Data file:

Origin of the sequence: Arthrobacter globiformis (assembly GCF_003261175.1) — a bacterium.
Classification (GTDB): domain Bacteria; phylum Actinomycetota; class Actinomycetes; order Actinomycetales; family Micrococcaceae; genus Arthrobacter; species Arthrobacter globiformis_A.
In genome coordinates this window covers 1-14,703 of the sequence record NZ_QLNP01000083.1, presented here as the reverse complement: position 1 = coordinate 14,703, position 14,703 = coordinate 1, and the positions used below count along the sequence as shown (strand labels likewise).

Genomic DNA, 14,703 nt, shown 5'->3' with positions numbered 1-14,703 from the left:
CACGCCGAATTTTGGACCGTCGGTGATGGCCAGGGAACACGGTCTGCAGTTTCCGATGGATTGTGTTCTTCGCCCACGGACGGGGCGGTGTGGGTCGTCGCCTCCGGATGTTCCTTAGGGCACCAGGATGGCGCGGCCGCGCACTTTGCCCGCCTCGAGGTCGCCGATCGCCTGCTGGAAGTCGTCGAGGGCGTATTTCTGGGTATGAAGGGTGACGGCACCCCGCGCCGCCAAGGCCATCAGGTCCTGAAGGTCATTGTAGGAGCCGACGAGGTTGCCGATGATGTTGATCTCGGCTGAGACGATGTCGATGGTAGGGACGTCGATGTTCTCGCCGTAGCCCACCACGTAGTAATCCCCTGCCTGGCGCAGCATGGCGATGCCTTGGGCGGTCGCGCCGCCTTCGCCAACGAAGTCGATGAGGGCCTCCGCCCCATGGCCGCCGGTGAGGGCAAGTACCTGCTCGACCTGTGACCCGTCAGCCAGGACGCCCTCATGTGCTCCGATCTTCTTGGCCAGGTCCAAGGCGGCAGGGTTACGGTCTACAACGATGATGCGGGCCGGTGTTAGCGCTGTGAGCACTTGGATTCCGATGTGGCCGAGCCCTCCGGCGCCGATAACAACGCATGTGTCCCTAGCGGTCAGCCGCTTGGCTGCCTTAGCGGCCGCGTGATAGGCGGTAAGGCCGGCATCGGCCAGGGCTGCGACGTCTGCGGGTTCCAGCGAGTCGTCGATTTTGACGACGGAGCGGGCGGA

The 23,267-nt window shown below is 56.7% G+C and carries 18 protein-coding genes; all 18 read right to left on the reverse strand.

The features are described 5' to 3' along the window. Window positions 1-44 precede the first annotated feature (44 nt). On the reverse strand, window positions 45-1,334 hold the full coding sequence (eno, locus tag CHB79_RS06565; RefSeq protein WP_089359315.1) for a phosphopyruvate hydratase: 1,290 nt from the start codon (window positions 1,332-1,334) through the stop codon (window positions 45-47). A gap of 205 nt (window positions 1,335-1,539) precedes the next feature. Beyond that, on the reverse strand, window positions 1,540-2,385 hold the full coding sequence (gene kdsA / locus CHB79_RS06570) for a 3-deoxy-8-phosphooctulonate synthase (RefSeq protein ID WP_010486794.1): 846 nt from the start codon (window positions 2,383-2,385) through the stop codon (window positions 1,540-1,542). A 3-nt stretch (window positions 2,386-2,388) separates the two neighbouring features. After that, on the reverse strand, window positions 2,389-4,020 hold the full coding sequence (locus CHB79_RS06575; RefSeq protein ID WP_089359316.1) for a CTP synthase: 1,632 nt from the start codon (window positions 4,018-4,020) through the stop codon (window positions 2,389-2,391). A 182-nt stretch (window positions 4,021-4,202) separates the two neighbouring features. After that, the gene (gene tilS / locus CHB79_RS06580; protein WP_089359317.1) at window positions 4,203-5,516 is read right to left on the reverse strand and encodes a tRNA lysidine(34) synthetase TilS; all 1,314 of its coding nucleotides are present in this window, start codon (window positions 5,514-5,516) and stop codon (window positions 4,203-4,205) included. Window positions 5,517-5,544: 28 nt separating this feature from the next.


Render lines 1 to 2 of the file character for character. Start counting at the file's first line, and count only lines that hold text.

Origin of the sequence: Arthrobacter globiformis (assembly GCF_003261175.1) — a bacterium.
Classification (GTDB): domain Bacteria; phylum Actinomycetota; class Actinomycetes; order Actinomycetales; family Micrococcaceae; genus Arthrobacter; species Arthrobacter globiformis_A.